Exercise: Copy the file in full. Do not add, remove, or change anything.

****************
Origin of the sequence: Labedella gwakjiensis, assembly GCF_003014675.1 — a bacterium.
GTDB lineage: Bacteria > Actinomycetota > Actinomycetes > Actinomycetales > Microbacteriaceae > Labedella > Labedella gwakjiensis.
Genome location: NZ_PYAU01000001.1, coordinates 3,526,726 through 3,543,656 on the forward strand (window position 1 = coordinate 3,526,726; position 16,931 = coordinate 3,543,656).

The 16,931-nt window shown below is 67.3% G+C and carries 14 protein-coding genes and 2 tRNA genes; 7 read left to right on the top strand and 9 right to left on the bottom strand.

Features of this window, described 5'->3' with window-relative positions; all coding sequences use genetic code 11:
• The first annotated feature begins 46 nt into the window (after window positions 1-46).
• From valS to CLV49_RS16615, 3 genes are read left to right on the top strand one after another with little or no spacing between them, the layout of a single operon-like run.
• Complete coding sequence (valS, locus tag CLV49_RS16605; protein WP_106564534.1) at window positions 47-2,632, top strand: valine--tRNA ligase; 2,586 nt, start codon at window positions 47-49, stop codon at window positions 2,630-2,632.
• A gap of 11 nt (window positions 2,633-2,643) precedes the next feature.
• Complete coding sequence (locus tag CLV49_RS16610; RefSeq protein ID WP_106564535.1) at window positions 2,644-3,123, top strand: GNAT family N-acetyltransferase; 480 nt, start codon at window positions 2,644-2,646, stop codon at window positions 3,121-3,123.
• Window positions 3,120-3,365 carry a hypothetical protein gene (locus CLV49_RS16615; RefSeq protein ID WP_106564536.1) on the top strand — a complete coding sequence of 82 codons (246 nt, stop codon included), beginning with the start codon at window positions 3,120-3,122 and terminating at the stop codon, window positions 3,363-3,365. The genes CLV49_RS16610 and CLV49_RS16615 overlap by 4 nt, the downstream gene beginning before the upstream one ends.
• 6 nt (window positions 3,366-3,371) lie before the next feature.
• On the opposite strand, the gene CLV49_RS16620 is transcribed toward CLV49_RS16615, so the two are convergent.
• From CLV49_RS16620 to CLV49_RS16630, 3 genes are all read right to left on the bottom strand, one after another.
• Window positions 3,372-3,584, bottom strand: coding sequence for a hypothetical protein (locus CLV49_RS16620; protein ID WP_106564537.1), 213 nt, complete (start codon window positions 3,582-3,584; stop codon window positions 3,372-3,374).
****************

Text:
Origin of the sequence: Labedella gwakjiensis, assembly GCF_003014675.1 — a bacterium.
GTDB lineage: Bacteria > Actinomycetota > Actinomycetes > Actinomycetales > Microbacteriaceae > Labedella > Labedella gwakjiensis.
Genome location: NZ_PYAU01000001.1, coordinates 3,526,726 through 3,543,656 on the forward strand (window position 1 = coordinate 3,526,726; position 16,931 = coordinate 3,543,656).

The 16,931-nt window shown below is 67.3% G+C and carries 14 protein-coding genes and 2 tRNA genes; 7 read left to right on the top strand and 9 right to left on the bottom strand.

Features of this window, described 5'->3' with window-relative positions; all coding sequences use genetic code 11:
• The first annotated feature begins 46 nt into the window (after window positions 1-46).
• From valS to CLV49_RS16615, 3 genes are read left to right on the top strand one after another with little or no spacing between them, the layout of a single operon-like run.
• Complete coding sequence (valS, locus tag CLV49_RS16605; protein WP_106564534.1) at window positions 47-2,632, top strand: valine--tRNA ligase; 2,586 nt, start codon at window positions 47-49, stop codon at window positions 2,630-2,632.
• A gap of 11 nt (window positions 2,633-2,643) precedes the next feature.
• Complete coding sequence (locus tag CLV49_RS16610; RefSeq protein ID WP_106564535.1) at window positions 2,644-3,123, top strand: GNAT family N-acetyltransferase; 480 nt, start codon at window positions 2,644-2,646, stop codon at window positions 3,121-3,123.
• Window positions 3,120-3,365 carry a hypothetical protein gene (locus CLV49_RS16615; RefSeq protein ID WP_106564536.1) on the top strand — a complete coding sequence of 82 codons (246 nt, stop codon included), beginning with the start codon at window positions 3,120-3,122 and terminating at the stop codon, window positions 3,363-3,365. The genes CLV49_RS16610 and CLV49_RS16615 overlap by 4 nt, the downstream gene beginning before the upstream one ends.
• 6 nt (window positions 3,366-3,371) lie before the next feature.
• On the opposite strand, the gene CLV49_RS16620 is transcribed toward CLV49_RS16615, so the two are convergent.
• From CLV49_RS16620 to CLV49_RS16630, 3 genes are all read right to left on the bottom strand, one after another.
• Window positions 3,372-3,584, bottom strand: coding sequence for a hypothetical protein (locus CLV49_RS16620; protein ID WP_106564537.1), 213 nt, complete (start codon window positions 3,582-3,584; stop codon window positions 3,372-3,374).